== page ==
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    The enumeration bit makes this seem just a little bit worrying. Meanwhile, it is really cheap to have loads and loads of ssh keys. I think these two factors make it worth using a separate SSH key for every polity you connect to. e.g. one for bitbucket, another for gitlab, another for project A’s servers, another for project B’s servers.

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      I don’t know if this is much of a risk since the owner of a repo is typically already known by looking at the commit history.

      Perhaps if the public key is registered to an identity with more info than is displayed on a GitHub profile, it might leak some. But I can’t imagine a situation where someone signs GitHub commits and repos and doesn’t use a real name on their profile, but uses a real name for their public key.

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        I can imagine it: people have blown their own cover in even dumber ways. ;)

        But the point remains, if you fail to consistently keep your secret identity completely separate from your other identities, whose fault is it?

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          The thread model is a bit different.

          Attacker downloads all GitHub account -> public keys. With that in hand they can start scanning the Internet and test those keys against other hosts.

          The attack in itself doesn’t grant the the attacker access to the target hosts but it given them a bit of information that was unexpected. With that in hand they can start deciding which host looks interesting and then target the attached GitHub accounts.

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          I don’t consider this a real risk in my book.

          1. People do a decent job of keeping the private key, private. So while someone might know that you could use a particular key, they don’t have access to it. Not very useful knowledge.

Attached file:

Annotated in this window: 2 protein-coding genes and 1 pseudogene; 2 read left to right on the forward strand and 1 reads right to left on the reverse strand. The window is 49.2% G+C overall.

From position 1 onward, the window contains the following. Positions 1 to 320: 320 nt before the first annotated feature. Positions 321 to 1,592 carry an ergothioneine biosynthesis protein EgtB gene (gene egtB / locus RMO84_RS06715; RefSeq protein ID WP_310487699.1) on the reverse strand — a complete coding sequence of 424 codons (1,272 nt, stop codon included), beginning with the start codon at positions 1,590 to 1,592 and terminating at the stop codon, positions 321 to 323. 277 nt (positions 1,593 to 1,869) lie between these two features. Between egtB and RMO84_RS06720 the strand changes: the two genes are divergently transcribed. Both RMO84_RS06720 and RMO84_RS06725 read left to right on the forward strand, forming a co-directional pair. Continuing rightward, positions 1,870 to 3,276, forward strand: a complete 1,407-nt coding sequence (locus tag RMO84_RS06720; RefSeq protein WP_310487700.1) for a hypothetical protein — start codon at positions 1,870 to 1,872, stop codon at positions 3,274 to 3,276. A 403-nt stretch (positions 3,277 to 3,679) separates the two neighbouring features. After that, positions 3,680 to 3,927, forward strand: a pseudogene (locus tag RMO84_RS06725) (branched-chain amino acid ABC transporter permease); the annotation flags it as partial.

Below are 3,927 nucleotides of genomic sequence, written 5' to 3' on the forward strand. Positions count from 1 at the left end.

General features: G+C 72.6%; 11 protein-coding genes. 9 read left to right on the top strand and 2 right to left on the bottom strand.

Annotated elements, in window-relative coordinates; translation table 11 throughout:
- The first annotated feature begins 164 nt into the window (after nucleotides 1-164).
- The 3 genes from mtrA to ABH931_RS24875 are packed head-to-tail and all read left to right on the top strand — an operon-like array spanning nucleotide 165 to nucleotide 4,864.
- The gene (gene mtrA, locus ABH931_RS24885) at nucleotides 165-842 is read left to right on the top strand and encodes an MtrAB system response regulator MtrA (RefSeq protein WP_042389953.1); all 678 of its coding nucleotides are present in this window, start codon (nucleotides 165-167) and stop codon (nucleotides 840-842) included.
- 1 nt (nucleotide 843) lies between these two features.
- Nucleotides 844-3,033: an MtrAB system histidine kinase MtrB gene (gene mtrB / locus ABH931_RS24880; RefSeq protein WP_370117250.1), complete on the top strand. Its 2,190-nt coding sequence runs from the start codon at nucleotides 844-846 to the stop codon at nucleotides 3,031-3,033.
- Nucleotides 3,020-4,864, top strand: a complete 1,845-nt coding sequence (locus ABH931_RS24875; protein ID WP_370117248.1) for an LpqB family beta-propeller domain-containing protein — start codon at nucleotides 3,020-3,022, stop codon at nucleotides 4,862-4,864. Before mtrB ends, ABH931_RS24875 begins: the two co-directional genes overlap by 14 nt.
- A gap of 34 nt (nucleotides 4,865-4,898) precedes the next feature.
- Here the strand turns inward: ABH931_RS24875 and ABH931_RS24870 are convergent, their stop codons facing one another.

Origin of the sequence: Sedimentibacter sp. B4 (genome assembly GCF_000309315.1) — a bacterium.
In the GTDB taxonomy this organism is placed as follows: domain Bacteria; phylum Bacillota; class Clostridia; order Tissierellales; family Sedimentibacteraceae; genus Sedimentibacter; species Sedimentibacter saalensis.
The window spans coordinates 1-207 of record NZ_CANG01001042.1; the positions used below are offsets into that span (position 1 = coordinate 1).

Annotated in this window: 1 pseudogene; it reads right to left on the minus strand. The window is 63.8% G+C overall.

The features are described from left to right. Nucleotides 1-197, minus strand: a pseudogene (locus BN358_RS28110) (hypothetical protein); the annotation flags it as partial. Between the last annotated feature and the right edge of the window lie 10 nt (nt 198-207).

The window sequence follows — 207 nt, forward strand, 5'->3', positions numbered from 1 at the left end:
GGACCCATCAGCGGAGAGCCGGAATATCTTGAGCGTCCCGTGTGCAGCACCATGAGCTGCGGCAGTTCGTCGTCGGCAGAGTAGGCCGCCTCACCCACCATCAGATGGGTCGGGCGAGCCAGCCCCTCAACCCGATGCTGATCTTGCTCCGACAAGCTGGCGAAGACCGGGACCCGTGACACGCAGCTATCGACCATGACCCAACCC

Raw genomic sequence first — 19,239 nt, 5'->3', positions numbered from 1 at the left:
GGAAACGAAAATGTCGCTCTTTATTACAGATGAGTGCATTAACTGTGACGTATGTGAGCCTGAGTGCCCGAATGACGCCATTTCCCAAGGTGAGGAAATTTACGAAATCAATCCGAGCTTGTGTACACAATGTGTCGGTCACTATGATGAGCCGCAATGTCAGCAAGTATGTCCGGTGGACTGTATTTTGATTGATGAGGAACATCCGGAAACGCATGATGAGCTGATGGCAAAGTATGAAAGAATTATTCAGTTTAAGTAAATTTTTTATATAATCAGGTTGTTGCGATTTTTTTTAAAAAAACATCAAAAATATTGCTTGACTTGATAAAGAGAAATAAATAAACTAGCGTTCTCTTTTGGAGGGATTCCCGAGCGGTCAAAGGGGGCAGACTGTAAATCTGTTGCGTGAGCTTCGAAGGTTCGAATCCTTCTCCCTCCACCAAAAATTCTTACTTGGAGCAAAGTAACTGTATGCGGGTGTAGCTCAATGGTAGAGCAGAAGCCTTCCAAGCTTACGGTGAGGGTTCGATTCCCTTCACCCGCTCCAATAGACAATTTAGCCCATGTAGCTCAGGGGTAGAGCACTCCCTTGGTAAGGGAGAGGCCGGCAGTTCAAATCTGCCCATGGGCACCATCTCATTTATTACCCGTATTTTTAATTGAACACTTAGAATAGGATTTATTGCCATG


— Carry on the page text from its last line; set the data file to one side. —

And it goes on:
2. Most security advice ensures you do not expose SSH to the public, or have a separate host/FQDN away from the obvious or very public hosts.

          This is useful as a bit of enumeration, but doesn’t seem that worrisome.

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            Most security advice ensures you do not expose SSH to the public

            What would be the more secure entry point to your system? Some VPN? I consider ssh, only keyfile login allowed, no root login, to be a fairly good and secure entry point to my home network.

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              Agreed, VPN is an encrypted tunnel, just like SSH. It’s not inherently more secure than SSH.

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              1. Likely that few people are lucky enough to have a github/gitlab account name that matches their login id making the username effectively a salt. This could have been a problem if the comment was retained on the keys served up though.

              Enumeration can be worrying for some, similar to how you can use SSL certs to discover supersets of a group of machines you are trying to tie together and identify ownership of.

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              Am I misreading this, or is testing this against a server predicated on guessing the relevant username, or on the attackees having attached the authorized keys to root?

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                I think the better question is why GitHub/GitLab offer your SSH public keys to anyone that asks. Yes, this openness is the model for PGP - but you can’t do the same kind of enumeration with PGP public keys. I don’t know about the rest of you, but I don’t make my public SSH keys freely available.

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                  The only use case I can see is an actor with great resources, like a nation state. When they show up in the middle of the night demanding your private key to a server, you can’t as easily say “I don’t have access.”